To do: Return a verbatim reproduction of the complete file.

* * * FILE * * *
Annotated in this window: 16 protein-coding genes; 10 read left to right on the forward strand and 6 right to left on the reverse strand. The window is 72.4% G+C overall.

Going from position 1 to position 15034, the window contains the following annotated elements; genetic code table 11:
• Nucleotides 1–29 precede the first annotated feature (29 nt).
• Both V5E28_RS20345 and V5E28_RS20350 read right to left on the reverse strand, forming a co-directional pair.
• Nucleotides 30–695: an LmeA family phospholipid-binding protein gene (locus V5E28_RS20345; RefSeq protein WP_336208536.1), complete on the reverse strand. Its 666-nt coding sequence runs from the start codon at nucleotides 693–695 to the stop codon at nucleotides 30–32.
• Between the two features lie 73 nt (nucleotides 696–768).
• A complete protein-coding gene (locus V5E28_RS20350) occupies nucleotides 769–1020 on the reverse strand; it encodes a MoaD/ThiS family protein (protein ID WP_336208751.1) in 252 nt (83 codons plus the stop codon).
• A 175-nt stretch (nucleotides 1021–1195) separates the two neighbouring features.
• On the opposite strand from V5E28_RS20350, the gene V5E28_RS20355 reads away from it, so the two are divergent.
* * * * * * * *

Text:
Annotated in this window: 16 protein-coding genes; 10 read left to right on the forward strand and 6 right to left on the reverse strand. The window is 72.4% G+C overall.

Going from position 1 to position 15034, the window contains the following annotated elements; genetic code table 11:
• Nucleotides 1–29 precede the first annotated feature (29 nt).
• Both V5E28_RS20345 and V5E28_RS20350 read right to left on the reverse strand, forming a co-directional pair.
• Nucleotides 30–695: an LmeA family phospholipid-binding protein gene (locus V5E28_RS20345; RefSeq protein WP_336208536.1), complete on the reverse strand. Its 666-nt coding sequence runs from the start codon at nucleotides 693–695 to the stop codon at nucleotides 30–32.
• Between the two features lie 73 nt (nucleotides 696–768).
• A complete protein-coding gene (locus V5E28_RS20350) occupies nucleotides 769–1020 on the reverse strand; it encodes a MoaD/ThiS family protein (protein ID WP_336208751.1) in 252 nt (83 codons plus the stop codon).
• A 175-nt stretch (nucleotides 1021–1195) separates the two neighbouring features.
• On the opposite strand from V5E28_RS20350, the gene V5E28_RS20355 reads away from it, so the two are divergent.